On Working Group 1, Vice-Chair Abalos reported on transport and mining. On mining, she stressed the need to speed up the search for consensus noting that while progress is encouraging, issues connected to IL and CCI have not been resolved. On transport, she highlighted progress on transport technologies, but said some ideas might be better addressed under CCI and MOI, and that language on green economy has yet to be agreed.
On chemicals and IL and CCI, including MOI, Vice-Chair Vásquez noted agreement on many issues, but said there were difficulties that need further debate.
On the 10YFP, Vice-Chair Goledzinowski said discussions were focusing on key issues needing resolution to move forward.
On waste management and the preamble, Vice-Chair Merabet noted good progress on the preamble and said there was convergence on language, but that some outstanding issues are linked with outcomes on other sub-items. On waste management, he lamented that the text has grown from 58 to over 100 headings during the course of negotiations and noted divergence on defining common concepts and final placement of issues, especially related to MOI.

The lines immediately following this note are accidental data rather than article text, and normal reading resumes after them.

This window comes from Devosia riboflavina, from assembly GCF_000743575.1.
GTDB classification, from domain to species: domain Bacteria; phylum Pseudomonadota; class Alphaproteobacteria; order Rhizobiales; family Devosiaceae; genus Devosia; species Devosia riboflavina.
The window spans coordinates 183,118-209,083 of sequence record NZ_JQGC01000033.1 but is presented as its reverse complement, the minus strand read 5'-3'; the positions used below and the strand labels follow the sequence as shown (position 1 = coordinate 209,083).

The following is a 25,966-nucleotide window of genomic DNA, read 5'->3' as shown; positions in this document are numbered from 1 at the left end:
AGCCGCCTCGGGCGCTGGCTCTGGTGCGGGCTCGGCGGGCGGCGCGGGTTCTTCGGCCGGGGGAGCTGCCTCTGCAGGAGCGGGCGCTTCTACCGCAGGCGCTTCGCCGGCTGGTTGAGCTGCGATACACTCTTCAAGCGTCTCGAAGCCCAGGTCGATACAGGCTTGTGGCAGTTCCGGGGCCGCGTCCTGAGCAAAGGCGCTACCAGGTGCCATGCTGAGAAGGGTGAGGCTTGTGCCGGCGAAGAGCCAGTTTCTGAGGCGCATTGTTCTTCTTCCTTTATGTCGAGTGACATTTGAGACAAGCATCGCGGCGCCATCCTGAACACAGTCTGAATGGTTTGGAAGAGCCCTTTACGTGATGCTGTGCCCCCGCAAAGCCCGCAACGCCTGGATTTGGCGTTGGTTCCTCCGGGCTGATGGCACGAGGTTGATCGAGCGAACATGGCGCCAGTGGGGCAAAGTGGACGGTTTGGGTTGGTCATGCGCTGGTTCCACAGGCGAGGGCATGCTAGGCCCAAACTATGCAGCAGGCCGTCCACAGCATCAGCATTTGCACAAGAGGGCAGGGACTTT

Chair Borbély closed the plenary noting that with cooperation the negotiations will reach a fruitful outcome.
IN THE CORRIDORS
Monday witnessed the delegates’ first try at late-night negotiations, with some discussions going past midnight. After calls for “coffee and cigarettes” (apparently, in defiance of the UN ban on smoking), talks on the preamble text progressed at a heartening pace. In several cases, after battling in vain, the negotiators retreated to the “safe haven” of JPOI and MDG language.
“Congenial and full of flexibility” was how an insider described the chemicals discussion. Progress was made on two extensive portions of text, which were finalized: one on actions for lifecycle management and another on strengthening information access. Transport churned ahead slowly.
Meanwhile, several senior and experienced negotiators from capitals have been seen in the conference rooms, leading to expectations that the pace will quicken.